It would have amused Homer to know that more than 2000 years after he wrote his Odyssey the route followed by his hero Odysseus is still in contention. It is thought Bronze Age sailors could not travel beyond the Mediterranean Sea so all the routes have to be squeezed into this area, thereby ignoring the details of what the poet actually tells us about his hero’s journey. As a sailor, I have taken Homer’s information at face value, assuming he knew what he was talking about and meant what he said. I let him take me as passenger in the wake of Odysseus, charting his route on the Medieval portolans that took information from much earlier charts, known as Source Maps, as researched by Nordenskiöld, Hapgood and others. If we wish to find the Land of the Laestrygonians or Circe’s Isle, it is to these ancient charts that we must look, for these are the charts Homer would have seen: maps so old that they show a lower sea-level. They were gathered together as antiquities in the Library of Alexandria 400 years after Homer’s death.
If Homer tells us Odysseus sailed for 17 days non-stop with a west wind and we know where he ends up, accounting for the speed of his ship we can work out fairly well where he started from. But then, my practical navigation exercise turned into an exciting journey of discovery for it became evident that Homer is describing trade routes in a coded form at a time when myths and the art of storytelling were in danger of being forgotten; incorporating the proportions of Phi and the Golden Mean into the distances between destinations on the route. This is not so surprising when we realise the Phaeacians (Phi-aecians) to whom Odysseus tells his story may have been the seafaring inhabitants of Phaestos on Crete.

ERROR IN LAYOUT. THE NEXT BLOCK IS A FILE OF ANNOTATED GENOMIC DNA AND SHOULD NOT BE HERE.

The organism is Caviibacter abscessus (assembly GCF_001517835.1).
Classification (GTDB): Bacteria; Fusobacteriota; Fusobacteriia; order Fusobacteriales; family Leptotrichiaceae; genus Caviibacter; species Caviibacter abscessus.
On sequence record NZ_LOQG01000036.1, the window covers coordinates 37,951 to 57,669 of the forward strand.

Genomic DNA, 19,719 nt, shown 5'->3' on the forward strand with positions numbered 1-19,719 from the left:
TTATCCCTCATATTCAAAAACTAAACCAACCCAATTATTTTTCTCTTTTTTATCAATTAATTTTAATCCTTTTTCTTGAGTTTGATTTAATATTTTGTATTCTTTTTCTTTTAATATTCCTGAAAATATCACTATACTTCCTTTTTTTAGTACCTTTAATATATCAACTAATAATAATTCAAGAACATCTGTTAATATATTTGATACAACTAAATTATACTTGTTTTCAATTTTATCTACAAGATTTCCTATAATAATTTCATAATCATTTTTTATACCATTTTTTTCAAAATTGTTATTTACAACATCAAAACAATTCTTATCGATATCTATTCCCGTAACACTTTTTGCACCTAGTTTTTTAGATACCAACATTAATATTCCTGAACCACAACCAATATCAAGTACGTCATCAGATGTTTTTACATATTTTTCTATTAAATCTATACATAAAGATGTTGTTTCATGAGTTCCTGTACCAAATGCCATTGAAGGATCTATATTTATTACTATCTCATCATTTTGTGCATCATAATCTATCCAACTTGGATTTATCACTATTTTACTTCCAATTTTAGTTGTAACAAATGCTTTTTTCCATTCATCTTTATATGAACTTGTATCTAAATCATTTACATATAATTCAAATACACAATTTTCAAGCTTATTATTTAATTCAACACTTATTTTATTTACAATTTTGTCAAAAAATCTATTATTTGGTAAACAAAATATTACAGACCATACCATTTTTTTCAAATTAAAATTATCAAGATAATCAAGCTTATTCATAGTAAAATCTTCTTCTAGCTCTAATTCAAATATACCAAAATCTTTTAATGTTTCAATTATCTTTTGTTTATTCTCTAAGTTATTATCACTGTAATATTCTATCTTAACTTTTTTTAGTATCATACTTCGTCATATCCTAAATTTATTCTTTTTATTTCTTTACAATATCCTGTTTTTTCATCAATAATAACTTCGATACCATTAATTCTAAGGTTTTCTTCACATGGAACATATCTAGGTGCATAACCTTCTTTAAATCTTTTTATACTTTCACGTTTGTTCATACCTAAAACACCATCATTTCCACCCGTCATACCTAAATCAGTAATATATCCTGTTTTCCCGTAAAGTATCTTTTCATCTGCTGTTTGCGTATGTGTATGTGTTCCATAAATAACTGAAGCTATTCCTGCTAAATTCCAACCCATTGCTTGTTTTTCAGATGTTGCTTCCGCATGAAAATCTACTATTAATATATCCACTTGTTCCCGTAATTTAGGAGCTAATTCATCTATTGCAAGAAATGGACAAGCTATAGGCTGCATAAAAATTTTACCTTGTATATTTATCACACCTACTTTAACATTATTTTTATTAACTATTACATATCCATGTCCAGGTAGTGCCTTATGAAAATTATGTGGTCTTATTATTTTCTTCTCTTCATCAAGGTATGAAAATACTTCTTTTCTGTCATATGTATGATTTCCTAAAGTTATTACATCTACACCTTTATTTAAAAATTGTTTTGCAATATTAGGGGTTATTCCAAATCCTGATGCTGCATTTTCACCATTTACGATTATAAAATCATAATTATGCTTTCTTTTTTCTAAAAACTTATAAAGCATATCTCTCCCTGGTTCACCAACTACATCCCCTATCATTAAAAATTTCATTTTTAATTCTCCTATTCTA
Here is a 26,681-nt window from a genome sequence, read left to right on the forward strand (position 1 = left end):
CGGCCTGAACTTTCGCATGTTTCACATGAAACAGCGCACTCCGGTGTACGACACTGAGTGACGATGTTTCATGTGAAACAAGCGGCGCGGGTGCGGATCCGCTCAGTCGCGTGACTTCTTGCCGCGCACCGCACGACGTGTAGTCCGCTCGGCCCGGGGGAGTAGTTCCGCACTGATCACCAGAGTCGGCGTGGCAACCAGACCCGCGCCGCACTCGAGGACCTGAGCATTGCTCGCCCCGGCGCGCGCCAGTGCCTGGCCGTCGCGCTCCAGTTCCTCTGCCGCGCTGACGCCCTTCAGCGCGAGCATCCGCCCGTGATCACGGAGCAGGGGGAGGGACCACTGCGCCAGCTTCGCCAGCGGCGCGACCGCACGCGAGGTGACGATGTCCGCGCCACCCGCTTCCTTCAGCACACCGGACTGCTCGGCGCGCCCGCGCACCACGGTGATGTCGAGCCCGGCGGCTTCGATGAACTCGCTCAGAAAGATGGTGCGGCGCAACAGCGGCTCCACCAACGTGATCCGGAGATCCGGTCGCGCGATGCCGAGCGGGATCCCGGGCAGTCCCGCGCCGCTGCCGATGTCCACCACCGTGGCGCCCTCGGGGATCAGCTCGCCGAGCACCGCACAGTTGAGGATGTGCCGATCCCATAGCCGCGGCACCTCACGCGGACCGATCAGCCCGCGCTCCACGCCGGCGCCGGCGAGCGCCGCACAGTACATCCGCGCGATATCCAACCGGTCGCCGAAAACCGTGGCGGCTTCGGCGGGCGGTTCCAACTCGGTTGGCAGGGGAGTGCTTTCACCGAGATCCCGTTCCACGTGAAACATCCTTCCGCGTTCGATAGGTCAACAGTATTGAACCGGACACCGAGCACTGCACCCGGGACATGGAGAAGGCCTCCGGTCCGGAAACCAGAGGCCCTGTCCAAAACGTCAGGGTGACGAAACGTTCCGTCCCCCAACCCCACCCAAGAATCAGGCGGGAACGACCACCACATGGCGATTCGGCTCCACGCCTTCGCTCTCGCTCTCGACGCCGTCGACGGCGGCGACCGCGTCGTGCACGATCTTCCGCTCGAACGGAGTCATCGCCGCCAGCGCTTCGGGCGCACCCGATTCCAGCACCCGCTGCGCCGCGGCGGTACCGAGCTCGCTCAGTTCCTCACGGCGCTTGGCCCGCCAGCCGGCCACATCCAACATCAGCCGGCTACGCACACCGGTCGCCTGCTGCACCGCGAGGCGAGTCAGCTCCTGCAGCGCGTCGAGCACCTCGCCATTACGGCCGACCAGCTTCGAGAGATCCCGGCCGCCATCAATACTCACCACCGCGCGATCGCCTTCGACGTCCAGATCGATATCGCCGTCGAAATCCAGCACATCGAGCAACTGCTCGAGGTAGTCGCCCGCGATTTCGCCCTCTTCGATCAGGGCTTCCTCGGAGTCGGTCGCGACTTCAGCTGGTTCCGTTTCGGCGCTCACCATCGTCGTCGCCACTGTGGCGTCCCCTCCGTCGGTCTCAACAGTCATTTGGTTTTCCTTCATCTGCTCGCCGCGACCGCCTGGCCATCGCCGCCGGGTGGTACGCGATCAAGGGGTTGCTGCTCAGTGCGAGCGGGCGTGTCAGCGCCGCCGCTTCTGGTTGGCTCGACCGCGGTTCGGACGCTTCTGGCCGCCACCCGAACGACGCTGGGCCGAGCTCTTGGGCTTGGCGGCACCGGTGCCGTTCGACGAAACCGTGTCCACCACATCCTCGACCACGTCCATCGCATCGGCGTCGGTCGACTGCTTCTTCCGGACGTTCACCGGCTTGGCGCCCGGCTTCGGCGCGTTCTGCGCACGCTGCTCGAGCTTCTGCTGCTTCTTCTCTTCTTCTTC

Homer may have taken the fall of Troy as a peg on which to hang his story, but he is taking information from an even earlier time, looking back across the bleak Dark Ages of Greek history and the eruption of the Thera volcano to a time when the Minoans and Phoenicians sailed the seas fearlessly and travelled long distances even to the northern lands of the Hyperboreans, who were themselves using stone circles built in the proportions of phi, worshipping the Sun god in their circular temples, and sending presents of their finest harvest fruits to Delphi.
The Odysseus Code follows the journeys of Odysseus with extracts from the 1903 translation of the original by Butcher and Lang. It runs to 53,000 words with 19 diagrams and maps.
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